A hospital built 20 years ago in the central highlands of Vietnam as a tribute to American war dead and MIA's is getting new assistance from veterans groups and Gold Star Mothers who financed it.
"The Living Memorial Hospital is alive, but not well," Dr. James Turpin, the doctor who opened and ran the facility for seven years, said.Turpin and members of the American Legion and the Worcester County Gold Star Mothers scheduled a Sunday kickoff for a campaign to raise at least $150,000 in medicine and surgical supplies.
The hospital is the only health facility available for 150,000 people, most of them from the Koho tribe of the Montagnards who live in central Vietnam. It was built during the height of the Vietnam War and operated by Project Concern Inc., an international humanitarian relief group Turpin founded in 1962.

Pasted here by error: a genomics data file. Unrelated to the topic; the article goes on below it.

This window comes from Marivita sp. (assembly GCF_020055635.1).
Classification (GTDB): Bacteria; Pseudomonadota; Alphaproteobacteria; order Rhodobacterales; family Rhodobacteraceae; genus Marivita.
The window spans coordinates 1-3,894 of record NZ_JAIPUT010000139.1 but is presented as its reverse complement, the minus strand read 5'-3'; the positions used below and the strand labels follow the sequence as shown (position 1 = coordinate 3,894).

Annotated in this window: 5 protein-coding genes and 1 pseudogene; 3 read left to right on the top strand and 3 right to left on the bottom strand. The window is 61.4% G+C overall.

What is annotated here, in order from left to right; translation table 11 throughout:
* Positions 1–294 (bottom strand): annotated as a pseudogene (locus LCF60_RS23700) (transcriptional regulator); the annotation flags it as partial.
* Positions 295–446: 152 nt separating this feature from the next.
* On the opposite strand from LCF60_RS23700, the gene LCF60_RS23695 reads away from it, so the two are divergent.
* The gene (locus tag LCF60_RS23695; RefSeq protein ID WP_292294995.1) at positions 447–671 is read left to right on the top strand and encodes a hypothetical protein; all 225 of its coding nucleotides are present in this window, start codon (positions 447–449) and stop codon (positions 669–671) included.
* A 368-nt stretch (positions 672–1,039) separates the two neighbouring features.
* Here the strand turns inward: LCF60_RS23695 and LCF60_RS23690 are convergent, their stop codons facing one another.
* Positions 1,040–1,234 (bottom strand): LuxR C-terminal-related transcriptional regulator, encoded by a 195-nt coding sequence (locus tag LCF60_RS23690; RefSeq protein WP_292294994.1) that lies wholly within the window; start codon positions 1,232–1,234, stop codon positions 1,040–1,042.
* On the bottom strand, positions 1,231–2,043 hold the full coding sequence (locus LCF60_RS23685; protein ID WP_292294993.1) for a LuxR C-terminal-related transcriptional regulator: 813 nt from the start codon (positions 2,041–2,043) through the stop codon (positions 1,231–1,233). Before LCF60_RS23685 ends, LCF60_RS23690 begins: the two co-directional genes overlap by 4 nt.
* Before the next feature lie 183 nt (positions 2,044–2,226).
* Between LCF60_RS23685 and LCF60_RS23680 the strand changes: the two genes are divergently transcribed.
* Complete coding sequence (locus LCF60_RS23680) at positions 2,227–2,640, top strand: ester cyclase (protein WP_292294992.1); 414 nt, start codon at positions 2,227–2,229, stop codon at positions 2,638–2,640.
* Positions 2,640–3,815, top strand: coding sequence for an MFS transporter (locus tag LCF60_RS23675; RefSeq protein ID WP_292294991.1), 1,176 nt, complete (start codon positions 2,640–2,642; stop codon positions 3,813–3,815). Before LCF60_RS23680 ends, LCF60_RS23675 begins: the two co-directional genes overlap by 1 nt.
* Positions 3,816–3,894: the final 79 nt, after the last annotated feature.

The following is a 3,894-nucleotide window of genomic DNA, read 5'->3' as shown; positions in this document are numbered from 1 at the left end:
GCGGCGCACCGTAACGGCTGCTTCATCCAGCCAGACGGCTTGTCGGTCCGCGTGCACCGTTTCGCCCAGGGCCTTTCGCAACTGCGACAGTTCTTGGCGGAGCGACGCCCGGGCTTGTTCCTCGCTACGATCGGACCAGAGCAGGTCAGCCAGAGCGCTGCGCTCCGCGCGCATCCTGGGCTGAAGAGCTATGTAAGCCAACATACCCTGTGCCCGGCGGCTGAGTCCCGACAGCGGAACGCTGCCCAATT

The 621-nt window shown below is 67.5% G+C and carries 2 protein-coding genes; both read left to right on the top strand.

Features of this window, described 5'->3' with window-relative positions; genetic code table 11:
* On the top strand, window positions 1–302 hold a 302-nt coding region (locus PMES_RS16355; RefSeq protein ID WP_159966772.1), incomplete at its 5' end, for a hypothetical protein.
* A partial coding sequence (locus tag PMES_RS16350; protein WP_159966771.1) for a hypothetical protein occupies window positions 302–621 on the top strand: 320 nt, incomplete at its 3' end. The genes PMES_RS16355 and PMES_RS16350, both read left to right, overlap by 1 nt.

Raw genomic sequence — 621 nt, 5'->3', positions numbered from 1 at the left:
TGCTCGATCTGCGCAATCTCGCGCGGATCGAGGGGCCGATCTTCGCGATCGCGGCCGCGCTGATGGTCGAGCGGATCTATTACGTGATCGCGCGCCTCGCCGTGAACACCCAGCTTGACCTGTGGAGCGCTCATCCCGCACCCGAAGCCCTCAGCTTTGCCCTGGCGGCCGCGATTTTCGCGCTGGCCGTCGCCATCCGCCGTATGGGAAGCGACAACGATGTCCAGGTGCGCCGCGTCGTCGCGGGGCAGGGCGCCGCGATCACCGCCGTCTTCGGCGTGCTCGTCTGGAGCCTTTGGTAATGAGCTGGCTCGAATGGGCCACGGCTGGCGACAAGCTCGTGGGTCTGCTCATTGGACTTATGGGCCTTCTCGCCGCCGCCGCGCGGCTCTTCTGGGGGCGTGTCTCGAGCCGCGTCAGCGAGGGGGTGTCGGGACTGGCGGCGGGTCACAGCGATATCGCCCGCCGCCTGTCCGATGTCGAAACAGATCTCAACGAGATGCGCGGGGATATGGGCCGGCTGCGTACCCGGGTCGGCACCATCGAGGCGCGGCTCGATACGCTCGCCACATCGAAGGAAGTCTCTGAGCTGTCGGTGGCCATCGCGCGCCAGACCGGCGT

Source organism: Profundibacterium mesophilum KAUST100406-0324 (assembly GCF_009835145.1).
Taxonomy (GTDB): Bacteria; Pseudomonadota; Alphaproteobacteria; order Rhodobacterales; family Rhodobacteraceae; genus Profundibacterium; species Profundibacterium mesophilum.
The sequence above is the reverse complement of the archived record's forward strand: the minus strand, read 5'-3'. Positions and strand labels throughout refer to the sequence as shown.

Turpin, who now practices rural medicine in Asheville, N.C., returned to the hospital last month on a fact-finding mission approved by the Vietnamese government.
"The very fact that it has survived through all these years is a miracle, and attests to the fact that the provincial government values it highly," Turpin said.
He found it is in dire need of the most basic supplies and equipment, because so much has worn out since it opened in 1970. The requests he brought back include drugs, vitamins, surgical equipment, an X-ray machine and operating room lights.
"Supplies stopped coming long ago to major and provincial hospitals," Turpin said. "They had no access to parts. When a heart defibrillator's rechargeable battery wore out, they were without that. The operating room lamp had nine bulbs. Only three are still working.
"They are desperately looking to us for the kind of support they once hoped would come from the Russians, but that support is not forthcoming.
"I don't think malaria, intestinal parasites or tetanus are political conditions. They are human conditions."